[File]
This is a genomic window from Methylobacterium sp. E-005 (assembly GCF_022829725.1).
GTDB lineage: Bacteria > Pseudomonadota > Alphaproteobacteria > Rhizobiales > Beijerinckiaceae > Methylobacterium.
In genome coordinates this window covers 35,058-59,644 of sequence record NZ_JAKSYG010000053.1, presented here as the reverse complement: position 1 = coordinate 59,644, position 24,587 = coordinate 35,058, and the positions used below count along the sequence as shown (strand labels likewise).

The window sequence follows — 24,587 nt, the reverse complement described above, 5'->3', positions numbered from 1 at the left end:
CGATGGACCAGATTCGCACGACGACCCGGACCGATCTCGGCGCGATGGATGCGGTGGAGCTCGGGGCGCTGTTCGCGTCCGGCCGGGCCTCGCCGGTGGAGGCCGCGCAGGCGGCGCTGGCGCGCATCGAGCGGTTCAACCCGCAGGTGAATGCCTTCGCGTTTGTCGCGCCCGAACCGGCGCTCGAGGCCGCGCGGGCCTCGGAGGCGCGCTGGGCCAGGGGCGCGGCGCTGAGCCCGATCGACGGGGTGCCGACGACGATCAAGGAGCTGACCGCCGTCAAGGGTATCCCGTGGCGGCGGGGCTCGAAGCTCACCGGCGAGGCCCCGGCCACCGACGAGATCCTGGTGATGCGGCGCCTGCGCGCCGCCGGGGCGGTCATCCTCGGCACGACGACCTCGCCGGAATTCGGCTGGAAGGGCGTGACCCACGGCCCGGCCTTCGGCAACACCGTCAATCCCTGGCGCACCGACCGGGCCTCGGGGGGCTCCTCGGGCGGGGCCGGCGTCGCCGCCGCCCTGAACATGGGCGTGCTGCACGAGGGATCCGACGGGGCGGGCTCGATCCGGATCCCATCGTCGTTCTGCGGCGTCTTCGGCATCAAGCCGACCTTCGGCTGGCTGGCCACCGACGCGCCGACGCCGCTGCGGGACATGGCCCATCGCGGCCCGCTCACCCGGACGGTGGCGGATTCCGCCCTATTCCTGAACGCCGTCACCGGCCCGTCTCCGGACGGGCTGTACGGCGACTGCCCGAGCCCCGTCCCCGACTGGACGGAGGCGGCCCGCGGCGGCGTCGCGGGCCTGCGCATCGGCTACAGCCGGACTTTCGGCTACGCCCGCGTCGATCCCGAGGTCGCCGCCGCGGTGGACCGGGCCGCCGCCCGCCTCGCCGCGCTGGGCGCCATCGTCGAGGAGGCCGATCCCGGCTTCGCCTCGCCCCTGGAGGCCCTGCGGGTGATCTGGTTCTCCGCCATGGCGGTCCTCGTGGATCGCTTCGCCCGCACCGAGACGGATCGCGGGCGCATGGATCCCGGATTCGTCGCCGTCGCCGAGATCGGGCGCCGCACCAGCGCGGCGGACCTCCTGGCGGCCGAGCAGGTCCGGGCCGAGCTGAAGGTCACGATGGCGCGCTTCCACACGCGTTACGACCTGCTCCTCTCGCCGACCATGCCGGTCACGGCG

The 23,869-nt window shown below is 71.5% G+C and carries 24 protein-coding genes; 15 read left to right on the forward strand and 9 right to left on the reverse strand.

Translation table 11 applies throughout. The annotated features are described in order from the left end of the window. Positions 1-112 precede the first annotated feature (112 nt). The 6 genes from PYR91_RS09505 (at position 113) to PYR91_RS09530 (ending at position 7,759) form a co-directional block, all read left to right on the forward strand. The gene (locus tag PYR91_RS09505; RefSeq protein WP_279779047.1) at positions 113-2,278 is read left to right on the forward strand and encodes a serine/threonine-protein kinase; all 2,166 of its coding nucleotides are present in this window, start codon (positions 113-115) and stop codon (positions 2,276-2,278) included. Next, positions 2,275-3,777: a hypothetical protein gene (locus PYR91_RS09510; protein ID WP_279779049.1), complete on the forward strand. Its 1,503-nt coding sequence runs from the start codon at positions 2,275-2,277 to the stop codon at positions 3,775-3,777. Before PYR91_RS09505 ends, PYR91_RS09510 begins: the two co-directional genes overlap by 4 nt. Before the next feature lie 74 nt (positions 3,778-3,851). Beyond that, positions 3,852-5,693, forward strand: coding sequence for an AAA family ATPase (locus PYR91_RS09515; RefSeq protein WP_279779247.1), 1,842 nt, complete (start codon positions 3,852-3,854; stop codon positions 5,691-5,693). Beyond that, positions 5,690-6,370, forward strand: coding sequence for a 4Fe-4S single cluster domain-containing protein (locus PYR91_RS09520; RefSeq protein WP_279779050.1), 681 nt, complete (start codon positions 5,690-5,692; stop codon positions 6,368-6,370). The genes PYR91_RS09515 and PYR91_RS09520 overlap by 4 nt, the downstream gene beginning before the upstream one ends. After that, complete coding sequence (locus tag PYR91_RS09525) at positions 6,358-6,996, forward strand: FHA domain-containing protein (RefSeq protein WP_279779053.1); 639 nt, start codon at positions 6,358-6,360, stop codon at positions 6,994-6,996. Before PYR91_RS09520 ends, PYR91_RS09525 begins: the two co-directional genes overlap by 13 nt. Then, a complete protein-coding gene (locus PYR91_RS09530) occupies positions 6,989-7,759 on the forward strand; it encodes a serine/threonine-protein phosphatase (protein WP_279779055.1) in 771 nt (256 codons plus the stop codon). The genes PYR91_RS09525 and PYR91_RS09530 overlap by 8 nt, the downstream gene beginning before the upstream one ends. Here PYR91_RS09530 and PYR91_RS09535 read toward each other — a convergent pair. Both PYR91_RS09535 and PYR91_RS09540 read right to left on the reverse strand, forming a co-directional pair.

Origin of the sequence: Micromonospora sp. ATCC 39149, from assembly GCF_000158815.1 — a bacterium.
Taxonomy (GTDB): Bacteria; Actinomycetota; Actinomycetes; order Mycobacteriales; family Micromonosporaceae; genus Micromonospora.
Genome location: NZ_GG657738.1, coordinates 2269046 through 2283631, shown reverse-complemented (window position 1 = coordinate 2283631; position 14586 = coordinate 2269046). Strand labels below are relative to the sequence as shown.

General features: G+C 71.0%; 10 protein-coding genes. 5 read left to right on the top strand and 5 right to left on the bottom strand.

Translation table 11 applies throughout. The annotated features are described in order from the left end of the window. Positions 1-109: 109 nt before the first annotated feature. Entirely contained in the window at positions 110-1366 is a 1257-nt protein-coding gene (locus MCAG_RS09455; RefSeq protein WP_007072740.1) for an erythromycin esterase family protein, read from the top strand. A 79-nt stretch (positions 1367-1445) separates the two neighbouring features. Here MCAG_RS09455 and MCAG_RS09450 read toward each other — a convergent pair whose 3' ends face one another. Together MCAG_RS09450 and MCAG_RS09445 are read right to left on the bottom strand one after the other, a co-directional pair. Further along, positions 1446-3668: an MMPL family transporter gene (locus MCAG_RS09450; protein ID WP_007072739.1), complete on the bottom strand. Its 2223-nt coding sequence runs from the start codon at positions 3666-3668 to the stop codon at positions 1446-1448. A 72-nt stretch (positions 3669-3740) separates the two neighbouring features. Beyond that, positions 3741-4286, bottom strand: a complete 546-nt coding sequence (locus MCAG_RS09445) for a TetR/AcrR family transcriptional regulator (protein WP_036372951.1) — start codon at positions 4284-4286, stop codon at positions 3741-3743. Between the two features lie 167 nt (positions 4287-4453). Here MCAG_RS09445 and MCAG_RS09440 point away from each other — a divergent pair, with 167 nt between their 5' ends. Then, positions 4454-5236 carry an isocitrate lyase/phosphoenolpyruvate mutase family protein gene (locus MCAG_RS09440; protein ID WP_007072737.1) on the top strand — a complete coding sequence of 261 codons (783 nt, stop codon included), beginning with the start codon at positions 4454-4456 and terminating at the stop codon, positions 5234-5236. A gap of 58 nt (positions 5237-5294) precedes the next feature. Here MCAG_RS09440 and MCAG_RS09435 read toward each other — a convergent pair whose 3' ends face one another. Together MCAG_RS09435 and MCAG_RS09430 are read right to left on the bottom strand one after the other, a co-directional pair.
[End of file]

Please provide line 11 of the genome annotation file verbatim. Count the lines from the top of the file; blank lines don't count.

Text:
General features: G+C 71.0%; 10 protein-coding genes. 5 read left to right on the top strand and 5 right to left on the bottom strand.